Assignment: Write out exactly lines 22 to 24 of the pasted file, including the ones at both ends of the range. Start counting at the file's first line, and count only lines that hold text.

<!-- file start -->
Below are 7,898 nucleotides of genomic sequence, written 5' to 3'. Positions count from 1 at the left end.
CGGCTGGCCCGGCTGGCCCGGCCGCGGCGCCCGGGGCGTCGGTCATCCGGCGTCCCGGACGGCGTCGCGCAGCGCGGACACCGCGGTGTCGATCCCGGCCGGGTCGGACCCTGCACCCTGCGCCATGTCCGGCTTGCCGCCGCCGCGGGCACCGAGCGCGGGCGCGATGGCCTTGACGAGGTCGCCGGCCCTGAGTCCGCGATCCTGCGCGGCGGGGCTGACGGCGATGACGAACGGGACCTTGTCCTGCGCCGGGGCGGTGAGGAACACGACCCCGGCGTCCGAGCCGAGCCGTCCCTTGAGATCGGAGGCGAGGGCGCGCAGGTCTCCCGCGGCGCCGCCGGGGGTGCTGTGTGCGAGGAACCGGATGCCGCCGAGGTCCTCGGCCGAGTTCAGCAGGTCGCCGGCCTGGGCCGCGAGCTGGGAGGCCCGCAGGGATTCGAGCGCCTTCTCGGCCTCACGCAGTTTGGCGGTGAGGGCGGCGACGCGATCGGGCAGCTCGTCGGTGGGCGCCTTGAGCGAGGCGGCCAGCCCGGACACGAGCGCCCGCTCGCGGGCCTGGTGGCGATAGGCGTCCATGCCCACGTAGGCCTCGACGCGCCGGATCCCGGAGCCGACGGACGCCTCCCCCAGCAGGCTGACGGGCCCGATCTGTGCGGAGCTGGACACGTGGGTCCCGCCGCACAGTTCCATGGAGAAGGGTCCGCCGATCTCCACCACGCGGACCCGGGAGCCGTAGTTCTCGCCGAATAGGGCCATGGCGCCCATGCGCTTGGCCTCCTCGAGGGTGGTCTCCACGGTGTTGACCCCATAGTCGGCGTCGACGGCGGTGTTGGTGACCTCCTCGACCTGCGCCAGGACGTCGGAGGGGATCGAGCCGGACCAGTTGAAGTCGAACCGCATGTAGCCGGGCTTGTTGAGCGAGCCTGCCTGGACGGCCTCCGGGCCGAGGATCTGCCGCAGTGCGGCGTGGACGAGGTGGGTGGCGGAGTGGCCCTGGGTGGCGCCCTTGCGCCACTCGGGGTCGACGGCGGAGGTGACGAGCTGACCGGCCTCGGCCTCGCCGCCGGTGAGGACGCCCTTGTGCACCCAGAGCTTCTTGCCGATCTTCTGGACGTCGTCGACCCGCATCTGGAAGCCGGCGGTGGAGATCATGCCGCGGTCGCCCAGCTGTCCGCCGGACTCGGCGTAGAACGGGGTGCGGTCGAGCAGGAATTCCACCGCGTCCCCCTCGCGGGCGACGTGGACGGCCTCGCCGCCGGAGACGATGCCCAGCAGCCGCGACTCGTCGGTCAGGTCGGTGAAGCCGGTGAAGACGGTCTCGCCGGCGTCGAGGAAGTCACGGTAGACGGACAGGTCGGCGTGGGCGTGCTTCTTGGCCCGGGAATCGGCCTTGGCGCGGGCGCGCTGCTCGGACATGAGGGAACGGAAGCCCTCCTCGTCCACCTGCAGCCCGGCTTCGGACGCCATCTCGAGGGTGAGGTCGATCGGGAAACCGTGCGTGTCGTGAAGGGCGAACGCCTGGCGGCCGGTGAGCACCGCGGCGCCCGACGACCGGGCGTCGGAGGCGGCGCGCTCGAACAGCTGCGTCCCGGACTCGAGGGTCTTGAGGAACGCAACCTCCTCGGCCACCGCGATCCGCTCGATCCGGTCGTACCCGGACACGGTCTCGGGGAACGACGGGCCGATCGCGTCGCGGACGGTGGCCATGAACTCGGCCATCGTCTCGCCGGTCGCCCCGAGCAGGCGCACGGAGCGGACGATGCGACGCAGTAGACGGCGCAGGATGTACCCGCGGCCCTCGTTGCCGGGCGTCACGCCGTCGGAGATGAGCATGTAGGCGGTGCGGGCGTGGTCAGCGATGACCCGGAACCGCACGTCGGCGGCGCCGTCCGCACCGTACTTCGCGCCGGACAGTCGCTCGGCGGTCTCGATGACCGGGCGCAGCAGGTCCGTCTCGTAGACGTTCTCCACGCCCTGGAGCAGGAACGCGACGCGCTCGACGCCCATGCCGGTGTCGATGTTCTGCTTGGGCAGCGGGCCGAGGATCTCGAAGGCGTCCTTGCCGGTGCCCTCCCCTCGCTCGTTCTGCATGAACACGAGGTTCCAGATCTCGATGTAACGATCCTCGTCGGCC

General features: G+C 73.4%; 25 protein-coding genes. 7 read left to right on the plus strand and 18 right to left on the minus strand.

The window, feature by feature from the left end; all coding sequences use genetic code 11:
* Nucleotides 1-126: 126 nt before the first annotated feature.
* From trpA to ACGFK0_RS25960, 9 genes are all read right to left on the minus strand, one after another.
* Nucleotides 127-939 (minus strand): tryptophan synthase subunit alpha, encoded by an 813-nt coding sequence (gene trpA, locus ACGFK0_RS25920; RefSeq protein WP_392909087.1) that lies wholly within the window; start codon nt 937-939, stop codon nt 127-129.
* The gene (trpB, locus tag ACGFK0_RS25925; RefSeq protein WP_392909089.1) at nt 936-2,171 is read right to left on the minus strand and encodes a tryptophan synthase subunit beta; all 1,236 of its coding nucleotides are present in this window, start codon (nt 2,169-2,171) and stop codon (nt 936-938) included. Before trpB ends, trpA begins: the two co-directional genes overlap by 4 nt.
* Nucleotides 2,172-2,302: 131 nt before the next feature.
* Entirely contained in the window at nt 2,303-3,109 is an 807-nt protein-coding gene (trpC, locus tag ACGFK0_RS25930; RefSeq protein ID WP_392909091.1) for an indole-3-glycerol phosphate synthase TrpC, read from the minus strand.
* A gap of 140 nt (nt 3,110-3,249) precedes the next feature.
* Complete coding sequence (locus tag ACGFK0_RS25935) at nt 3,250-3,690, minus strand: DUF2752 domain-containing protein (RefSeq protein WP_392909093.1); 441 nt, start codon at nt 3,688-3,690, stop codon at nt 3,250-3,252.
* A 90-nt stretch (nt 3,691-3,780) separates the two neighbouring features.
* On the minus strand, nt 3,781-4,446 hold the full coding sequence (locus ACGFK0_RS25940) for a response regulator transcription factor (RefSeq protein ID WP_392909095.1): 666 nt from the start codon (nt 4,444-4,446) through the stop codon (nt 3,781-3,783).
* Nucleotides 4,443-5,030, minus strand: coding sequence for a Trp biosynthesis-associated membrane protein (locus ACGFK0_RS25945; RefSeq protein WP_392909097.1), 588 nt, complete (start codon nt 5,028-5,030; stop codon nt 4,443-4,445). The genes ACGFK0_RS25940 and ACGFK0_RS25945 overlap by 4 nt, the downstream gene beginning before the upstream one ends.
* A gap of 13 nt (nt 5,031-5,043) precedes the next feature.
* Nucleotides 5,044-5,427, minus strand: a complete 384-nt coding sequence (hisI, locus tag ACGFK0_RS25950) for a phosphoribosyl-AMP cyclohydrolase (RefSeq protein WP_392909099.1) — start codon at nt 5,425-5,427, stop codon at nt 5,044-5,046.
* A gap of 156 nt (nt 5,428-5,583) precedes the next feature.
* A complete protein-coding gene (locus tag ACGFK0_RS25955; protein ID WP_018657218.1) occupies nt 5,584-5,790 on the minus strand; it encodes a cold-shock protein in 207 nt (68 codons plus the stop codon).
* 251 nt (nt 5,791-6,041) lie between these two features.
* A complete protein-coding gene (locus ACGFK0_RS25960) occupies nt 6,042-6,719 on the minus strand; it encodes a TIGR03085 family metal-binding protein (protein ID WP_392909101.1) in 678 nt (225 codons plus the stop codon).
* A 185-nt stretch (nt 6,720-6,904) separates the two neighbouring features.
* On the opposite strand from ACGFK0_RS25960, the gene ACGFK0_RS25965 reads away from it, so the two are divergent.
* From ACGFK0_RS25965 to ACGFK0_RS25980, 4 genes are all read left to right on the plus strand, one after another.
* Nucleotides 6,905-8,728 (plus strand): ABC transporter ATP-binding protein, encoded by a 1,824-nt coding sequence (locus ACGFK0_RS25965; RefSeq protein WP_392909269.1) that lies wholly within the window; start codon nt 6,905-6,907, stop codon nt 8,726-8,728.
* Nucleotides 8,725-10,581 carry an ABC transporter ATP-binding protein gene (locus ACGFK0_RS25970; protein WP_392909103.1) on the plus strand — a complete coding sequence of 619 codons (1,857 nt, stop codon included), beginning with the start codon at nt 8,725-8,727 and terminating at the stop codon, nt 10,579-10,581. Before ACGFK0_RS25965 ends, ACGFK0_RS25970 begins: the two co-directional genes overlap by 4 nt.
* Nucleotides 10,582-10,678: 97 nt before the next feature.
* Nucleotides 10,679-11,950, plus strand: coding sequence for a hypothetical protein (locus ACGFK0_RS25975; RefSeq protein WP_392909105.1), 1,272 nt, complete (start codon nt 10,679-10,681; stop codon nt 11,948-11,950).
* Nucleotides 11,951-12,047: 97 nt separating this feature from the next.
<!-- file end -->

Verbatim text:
* A 185-nt stretch (nt 6,720-6,904) separates the two neighbouring features.
* On the opposite strand from ACGFK0_RS25960, the gene ACGFK0_RS25965 reads away from it, so the two are divergent.
* From ACGFK0_RS25965 to ACGFK0_RS25980, 4 genes are all read left to right on the plus strand, one after another.